The switch to sweets is unclear at El Bulli (as is the nature of the whole dinner and many of the courses). Our meal had already been underway for hours at this point. You would be flagging too, I promise. I keep thinking about this, and even if I look at the pictures and think critically, I can't understand the thematic development. It's hard for me to believe that they serve you 30+ things with no effort to connect between them though. As I said before with some of the weirder courses, I believe that the chefs mean everything they're doing. It just may be that they're more used to the challenging stuff than the diners are, and similarly that transitions that look clever on paper are too complex for someone to grasp when they're eating. 'Cuz it's eating, after all.
Would I go back? Sure, I guess. I love the fact that the menu was completely different than anything I had seen from previous years. Some of the techniques persisted, some of the flavors were similar, but it was all new. I got no sense, none at all, that the kitchen is past its prime or that the chefs are repeating past glories (the skeptic says "because they had none!" haha). Look at the lack of nitro use, the judicious application of foam, the limited quantities of LYO or whatever other processes and chemicals have been reviled in the past. I don't know what it's growing and evolving into, but the experience is certainly growing and evolving.
Also, I dispute the oft-muttered statement that the produce is low-quality. Where there was produce in its natural form (the shellfish and cephalopods being prime examples, except when they were filled with frozen sweets), the quality was excellent. Most of the produce is remodeled so extensively that you can't tell what it was like originally, and I think that's the real problem for people in our terroir-driven, locally-sourced, 'cut the nuts off the bull myself' high-end restaurant culture. I really don't care if the vegetable or mineral was free range, battery-raised or chemically grown; I just want it to taste good.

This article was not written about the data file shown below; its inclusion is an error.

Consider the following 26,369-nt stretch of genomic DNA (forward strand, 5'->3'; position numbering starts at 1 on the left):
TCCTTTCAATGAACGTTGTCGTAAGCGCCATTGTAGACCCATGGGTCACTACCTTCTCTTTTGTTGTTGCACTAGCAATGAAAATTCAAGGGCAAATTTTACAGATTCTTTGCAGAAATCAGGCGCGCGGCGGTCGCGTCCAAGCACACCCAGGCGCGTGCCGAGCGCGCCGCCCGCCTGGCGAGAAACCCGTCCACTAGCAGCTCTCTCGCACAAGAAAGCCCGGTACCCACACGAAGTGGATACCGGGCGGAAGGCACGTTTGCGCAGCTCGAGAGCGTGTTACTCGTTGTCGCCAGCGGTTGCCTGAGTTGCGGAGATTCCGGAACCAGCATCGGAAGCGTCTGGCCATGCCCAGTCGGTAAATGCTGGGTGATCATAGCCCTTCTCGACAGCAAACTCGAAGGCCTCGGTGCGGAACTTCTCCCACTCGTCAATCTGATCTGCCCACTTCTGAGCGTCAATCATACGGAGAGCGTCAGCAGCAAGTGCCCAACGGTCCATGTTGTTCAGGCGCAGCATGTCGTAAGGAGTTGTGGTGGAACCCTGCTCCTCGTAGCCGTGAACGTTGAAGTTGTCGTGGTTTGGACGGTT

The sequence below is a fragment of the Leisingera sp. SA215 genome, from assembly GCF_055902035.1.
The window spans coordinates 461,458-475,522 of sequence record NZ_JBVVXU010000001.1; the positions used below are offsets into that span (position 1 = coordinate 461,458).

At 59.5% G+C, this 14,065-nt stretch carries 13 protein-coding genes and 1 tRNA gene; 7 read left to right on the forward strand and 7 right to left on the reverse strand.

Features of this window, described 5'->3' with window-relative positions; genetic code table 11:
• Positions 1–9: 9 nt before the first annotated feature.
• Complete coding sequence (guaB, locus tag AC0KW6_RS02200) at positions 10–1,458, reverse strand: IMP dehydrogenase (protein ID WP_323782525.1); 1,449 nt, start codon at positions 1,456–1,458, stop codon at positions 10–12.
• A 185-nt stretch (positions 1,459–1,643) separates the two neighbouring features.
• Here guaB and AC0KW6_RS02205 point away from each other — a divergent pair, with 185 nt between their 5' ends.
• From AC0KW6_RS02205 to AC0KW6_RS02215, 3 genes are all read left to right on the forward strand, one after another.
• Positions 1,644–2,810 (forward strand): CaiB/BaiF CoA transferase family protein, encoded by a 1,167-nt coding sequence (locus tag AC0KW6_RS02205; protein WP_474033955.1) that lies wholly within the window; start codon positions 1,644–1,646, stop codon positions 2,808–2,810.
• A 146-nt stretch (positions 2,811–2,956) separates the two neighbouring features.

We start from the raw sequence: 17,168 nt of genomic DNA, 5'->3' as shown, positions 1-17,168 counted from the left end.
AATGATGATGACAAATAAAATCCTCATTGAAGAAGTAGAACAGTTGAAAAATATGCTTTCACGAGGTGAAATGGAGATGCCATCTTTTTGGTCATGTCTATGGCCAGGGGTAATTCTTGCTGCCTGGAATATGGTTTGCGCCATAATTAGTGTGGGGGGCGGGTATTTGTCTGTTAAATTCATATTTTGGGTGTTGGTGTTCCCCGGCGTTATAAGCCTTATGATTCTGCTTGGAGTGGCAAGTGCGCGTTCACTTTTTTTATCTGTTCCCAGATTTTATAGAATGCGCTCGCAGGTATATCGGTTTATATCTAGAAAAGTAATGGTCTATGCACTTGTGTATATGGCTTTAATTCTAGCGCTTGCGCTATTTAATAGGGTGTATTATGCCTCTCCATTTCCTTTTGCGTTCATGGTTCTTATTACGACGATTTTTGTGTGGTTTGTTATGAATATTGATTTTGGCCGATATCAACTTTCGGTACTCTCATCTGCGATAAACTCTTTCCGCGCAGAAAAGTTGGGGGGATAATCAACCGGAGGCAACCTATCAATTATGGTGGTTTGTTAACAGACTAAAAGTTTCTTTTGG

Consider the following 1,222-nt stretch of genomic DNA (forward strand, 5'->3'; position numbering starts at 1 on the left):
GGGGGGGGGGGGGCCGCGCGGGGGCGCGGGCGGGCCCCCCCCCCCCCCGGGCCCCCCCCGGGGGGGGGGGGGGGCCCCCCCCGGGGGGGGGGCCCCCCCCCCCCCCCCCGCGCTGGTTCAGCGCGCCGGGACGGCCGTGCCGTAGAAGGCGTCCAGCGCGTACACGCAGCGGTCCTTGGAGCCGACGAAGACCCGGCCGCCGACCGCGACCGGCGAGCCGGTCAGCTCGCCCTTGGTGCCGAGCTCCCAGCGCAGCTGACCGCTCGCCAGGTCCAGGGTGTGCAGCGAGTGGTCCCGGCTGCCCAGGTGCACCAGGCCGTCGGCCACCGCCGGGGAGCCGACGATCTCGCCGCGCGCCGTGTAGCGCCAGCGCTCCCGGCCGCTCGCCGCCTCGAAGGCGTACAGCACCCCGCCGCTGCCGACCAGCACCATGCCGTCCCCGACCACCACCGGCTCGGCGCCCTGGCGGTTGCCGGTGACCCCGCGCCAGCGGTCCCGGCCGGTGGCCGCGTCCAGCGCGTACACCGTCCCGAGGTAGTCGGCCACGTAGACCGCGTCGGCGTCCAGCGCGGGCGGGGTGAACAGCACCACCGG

But you can tell from the above that I had no great love for the taste. The experience, sure. But the food had too much nuttiness and too much Asian-ness for me, and I missed the traditional arc of a grand dinner through cold, hot, veg, fish, meat and sweet. I guess if I could have understood what they were trying to do it might have been better, but the fact remains that if the food doesn't connect with the diner, the experience will miss something. As this did, for me.
But it wasn't missing enough to make me unhappy or bitter, and you know why? Because it was fascinating! I don't think there's a rule that says a restaurant is a place that offers things that taste great according to a certain set of criteria. I got to eat things I've never eaten before - ingredients, tastes, textures, the whole lot. Couple that with the joy of the unexpected and the occasional straight-up delicious item, and you've got a world-beating proposition.
That's why I plan to...well, probably give it a year or two before even trying to apply again. There's still a lotta foie and sashimi I'd like to eat.